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St. Basil’s Cathedral

St. Basil’s Cathedral, also known as the Cathedral of the Protection of Most Holy Theotokos on the Moat or Pokrovsky Cathedral,  is a Russian Orthodox church in Red Square in Moscow. For nearly 450 years, the Cathedral, in its unique “architectural ensemble of inimitable beauty and grandeur” has stood as the most recognizable landmark of the city of Moscow.

History

St. Basil’s Cathedral was commissioned by the Russian King Ivan IV in fulfilment of a vow taken by him before starting the expedition to capture Kazan from the Mongols. The construction started in 1554 AD, and although the architects of the church are not known, legends refer to two stonemasons named Barma and Postnik Yakovlev, who were allegedly blinded by Ivan so that they could not construct such a building later.

Instead of the traditional Russian layouts of churches in those days, the architects of St. Basil’s Cathedral chose a symmetrical design of having 8 tube like churches around a core. While the central and the four bigger churches on each corner were octagonal, the smaller churches on the sides were made cuboid. The churches were joined together by two galleries, an inner one going around the central church and an outer one wound around the other eight churches. On the south eastern side, a bell tower was added later in the 16th century. The church was richly decorated with fresco and murals, though vividly coloured version came much later in the 19th century.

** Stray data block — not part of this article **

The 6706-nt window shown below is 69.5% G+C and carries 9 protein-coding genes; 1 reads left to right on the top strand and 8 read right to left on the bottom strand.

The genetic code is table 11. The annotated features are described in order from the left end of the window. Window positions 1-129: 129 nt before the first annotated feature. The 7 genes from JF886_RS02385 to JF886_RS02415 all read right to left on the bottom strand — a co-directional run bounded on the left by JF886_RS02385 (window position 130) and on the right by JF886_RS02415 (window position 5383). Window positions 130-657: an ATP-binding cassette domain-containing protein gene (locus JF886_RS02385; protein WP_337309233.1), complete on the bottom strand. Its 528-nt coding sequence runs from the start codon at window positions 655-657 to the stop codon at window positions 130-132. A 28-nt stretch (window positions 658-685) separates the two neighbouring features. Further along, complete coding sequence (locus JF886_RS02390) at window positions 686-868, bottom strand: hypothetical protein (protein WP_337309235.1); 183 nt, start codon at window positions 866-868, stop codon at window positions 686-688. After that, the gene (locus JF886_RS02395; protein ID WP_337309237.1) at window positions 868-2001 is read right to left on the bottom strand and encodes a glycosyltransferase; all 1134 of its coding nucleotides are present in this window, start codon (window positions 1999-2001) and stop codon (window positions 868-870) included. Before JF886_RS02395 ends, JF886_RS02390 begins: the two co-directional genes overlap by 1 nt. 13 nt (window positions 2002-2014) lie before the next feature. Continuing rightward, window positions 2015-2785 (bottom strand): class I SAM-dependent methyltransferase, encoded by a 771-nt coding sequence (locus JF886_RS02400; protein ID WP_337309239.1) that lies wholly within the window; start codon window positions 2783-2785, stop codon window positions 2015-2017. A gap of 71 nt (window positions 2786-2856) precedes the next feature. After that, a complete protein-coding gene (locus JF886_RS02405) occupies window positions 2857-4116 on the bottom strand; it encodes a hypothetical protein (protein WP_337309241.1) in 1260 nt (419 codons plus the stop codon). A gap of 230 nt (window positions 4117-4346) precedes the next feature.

Information

Days Everyday except Tuesday
Timing 11:00 AM to 5:00 PM
Entrance Fee To the Cathedral Adults $4(£2/100 RUB)
Children(above 7 years & students) $2(£1/50 RUB)
Cathedral + Museum Adults $9(£4.50)
Children(above 7 years & students) $4(£2)
Reach Subway Metro Ploshchad Revolutsii

Photo Courtesy – travelandtourismtodayChristophe Meneboeuf

Reference: www.saintbasil.ru, Wikipedia

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